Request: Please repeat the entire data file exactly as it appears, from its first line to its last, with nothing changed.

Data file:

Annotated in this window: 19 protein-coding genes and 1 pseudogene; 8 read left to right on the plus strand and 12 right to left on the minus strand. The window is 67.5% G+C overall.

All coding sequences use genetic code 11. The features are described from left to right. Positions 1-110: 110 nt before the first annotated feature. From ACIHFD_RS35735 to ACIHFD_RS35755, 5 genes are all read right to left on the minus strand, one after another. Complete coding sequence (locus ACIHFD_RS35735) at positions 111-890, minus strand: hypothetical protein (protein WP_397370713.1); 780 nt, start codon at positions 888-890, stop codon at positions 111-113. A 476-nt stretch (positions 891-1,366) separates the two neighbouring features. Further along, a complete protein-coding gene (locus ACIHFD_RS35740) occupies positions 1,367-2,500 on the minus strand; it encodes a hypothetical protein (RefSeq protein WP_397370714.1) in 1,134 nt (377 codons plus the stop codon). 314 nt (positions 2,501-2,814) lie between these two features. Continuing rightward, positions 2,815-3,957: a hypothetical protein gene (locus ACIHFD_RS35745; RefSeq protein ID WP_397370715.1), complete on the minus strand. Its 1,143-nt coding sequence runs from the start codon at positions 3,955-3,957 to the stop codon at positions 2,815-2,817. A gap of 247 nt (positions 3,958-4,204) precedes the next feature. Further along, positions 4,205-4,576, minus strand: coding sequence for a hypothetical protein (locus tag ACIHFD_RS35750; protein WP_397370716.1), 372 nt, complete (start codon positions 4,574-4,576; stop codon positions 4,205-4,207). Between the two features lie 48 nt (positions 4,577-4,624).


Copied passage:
Annotated in this window: 19 protein-coding genes and 1 pseudogene; 8 read left to right on the plus strand and 12 right to left on the minus strand. The window is 67.5% G+C overall.

All coding sequences use genetic code 11. The features are described from left to right. Positions 1-110: 110 nt before the first annotated feature. From ACIHFD_RS35735 to ACIHFD_RS35755, 5 genes are all read right to left on the minus strand, one after another. Complete coding sequence (locus ACIHFD_RS35735) at positions 111-890, minus strand: hypothetical protein (protein WP_397370713.1); 780 nt, start codon at positions 888-890, stop codon at positions 111-113. A 476-nt stretch (positions 891-1,366) separates the two neighbouring features. Further along, a complete protein-coding gene (locus ACIHFD_RS35740) occupies positions 1,367-2,500 on the minus strand; it encodes a hypothetical protein (RefSeq protein WP_397370714.1) in 1,134 nt (377 codons plus the stop codon). 314 nt (positions 2,501-2,814) lie between these two features. Continuing rightward, positions 2,815-3,957: a hypothetical protein gene (locus ACIHFD_RS35745; RefSeq protein ID WP_397370715.1), complete on the minus strand. Its 1,143-nt coding sequence runs from the start codon at positions 3,955-3,957 to the stop codon at positions 2,815-2,817. A gap of 247 nt (positions 3,958-4,204) precedes the next feature. Further along, positions 4,205-4,576, minus strand: coding sequence for a hypothetical protein (locus tag ACIHFD_RS35750; protein WP_397370716.1), 372 nt, complete (start codon positions 4,574-4,576; stop codon positions 4,205-4,207). Between the two features lie 48 nt (positions 4,577-4,624).